Tag Archive: womeninmusic



by Clara Zicaro

Clara is a Parisiennne working with the HorizonVU team. She is studies communications and intends to pursue the Master of Business degree. She is fluent in French, Italian, German and English. She is passionate about music, dance and the performing arts. She studies viola, voice-singing and she is a contemporary dancer at the Conservatoire La Garenne.


One year after her first single “La loi de Murphy”, Angèle published her first album “Brol” last 5th October.

Angèle was soaked in art and especially music since her early childhood. Her father, Marka is a well-known singer in Belgium. Her mother is the actress Laurence Bibot and her brother is the famous rapper Roméo Elvis. Inspired by Ella Fitzgerald and Hélène Ségara, Angèle has a classical and jazz piano background. She is an author, composer and performer and will seduce you with her pure and delicate voice. Her songs are based on humor, mockery and stand back. Her lyrics are characterized by their simplicity.

Let’s discover her latest video clip: « Tout oublier » in collaboration with his brother Roméo Elvis.

To know more about Brol check out

« Brol » means mess or Capernaum in Belgian argot. “I wanted to put a Belgian word in my album, even more that it always makes me laugh. The “brol” is a mess, an optimistic and light disorder, it is not at all pejorative” explained Angèle. “This word makes me remember my childhood, my country because I am there less and less. I found it really reassuring”

The « Brol », is our state of brain after listening to her album and trying to find one musical genre fitting Angèles’ songs. In “Nombreux” we heard the piano and her voice. “La Thune” is a pop and sometimes reggae song. “Tout oublier” is a rap and “Flou” includes an electro part.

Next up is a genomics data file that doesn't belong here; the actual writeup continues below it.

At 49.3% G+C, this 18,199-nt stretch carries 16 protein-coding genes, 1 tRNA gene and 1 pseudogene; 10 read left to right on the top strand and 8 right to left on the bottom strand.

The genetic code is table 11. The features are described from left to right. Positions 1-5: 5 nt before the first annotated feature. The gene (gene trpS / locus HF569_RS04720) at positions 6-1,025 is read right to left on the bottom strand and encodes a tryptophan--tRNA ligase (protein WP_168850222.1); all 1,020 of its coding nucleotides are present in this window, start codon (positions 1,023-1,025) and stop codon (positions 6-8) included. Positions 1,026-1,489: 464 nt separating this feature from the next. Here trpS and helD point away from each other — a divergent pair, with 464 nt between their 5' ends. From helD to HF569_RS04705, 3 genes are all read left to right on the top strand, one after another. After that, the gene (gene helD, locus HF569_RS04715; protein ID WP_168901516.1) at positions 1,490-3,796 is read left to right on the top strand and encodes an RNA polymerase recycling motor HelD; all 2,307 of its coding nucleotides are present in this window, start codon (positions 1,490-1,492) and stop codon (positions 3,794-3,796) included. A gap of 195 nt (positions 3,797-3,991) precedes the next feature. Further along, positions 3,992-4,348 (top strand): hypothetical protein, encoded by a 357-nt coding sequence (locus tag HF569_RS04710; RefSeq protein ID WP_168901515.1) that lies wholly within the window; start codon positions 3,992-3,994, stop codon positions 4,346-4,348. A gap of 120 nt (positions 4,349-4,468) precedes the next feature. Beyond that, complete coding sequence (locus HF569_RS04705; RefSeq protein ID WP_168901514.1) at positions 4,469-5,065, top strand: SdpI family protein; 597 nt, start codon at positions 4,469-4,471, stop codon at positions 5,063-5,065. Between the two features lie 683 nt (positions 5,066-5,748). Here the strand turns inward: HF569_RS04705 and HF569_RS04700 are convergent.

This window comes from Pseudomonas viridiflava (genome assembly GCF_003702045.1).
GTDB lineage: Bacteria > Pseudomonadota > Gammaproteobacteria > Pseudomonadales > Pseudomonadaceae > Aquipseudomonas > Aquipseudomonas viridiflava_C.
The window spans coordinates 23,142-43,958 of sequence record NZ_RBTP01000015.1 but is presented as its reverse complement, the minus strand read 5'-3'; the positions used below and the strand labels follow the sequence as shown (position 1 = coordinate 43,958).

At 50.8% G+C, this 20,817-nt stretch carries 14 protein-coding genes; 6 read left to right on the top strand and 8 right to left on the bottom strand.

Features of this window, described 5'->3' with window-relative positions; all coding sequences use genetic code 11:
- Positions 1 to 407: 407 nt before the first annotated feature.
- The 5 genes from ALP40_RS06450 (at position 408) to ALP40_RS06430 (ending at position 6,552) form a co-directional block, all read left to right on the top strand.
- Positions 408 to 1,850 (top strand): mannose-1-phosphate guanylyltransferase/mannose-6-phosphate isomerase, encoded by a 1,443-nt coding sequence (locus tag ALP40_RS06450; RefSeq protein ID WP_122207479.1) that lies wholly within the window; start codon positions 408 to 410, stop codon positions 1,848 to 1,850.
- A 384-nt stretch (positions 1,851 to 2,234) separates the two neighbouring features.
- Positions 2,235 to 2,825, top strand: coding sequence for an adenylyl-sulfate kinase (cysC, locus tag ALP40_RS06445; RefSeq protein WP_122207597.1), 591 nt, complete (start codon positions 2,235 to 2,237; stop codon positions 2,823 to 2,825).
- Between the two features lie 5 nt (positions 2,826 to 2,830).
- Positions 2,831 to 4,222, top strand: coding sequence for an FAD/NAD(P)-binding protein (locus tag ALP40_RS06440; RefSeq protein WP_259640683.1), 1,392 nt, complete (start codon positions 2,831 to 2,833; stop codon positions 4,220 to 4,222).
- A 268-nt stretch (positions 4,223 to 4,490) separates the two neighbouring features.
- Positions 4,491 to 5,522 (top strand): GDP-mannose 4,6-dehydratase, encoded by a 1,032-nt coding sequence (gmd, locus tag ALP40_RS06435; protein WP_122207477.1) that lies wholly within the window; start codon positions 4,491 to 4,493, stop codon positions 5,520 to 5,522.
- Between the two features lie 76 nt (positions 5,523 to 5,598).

Main themes of “Brol”

The main themes of this album are: social networks and narcissism which are developed in “”Victime des réseaux” and “La Thune”. Then, love, introspection and melancholy are also current topics (in “Les matoins”). In “Nombreux”, the piano gives a romantic melody. “Ta reine” highlights the feminism homosexuality.

Sally Morgan wrote the book on contemporary vocal technique – literally. Sing Like You Speak™: Simply and Naturally. SLYS™ is specifically designed to restore the effortless vocal production that is natural to the human instrument making your singing powerful, joyful and free. Sally has been successfully training singers for more than 30 years.

Singing As A Rhythm Instrument
by Sally

My singing student Sharon is a drummer. However, her knowledge of drumming and feeling the beat has not yet translated into her singing.

I found this very curious until I realized that she was not using her lyrics rhythmically. She was not saying the lyrics clearly and precisely nor was she saying them on the beat. There was very little energy in how she sang the lyrics.

It’s amazing how much Sharon’s pitch and tone quality improved when she used the lyrics as a rhythm instrument. The improvements in pitch and tone happen because of the attention to clarity and precision of rhythm – plus the new infusion of energy. The she had to listen more closely and get deeper into the music.

The following is the sequence we used in her lesson to get Sharon thinking about the lyrics as rhythm.

1. Speak the lyrics in rhythm clapping with each syllable.
2. Speak the lyrics in rhythm clapping on the beat.
3. Speak the lyrics using consonants to define the rhythm.
4. Sing the lyrics using consonants to define the rhythm.

Yes, the rhythm is in the consonants. Vowels do not have a rhythmic function in singing. We sustain pitch on vowels but we do not create rhythm with vowels. As one of the Sing Like You Speak phrase exercises – commercial for your vocal technique – states, “I sing on the vowels but I get paid for the consonants!”

Consonants define our communication. Consonants are the action of our words. When used with an understanding of rhythm, they can also define the rhythm in a song.

Listen to Jason Mraz. He uses his singing voice as a rhythm instrument. Listen to how he uses his consonants to highlight the rhythm. Plus you can understand every word he sings!

It’s helpful to get to know the potential of each of the consonant sounds and their rhythmic quality. Play around with lazy diction and then over articulating. Careful not to distort your mouth movements when over articulating. Allow yourself a generous opening inhale to activate the low abdominal muscles that are the power behind your consonants.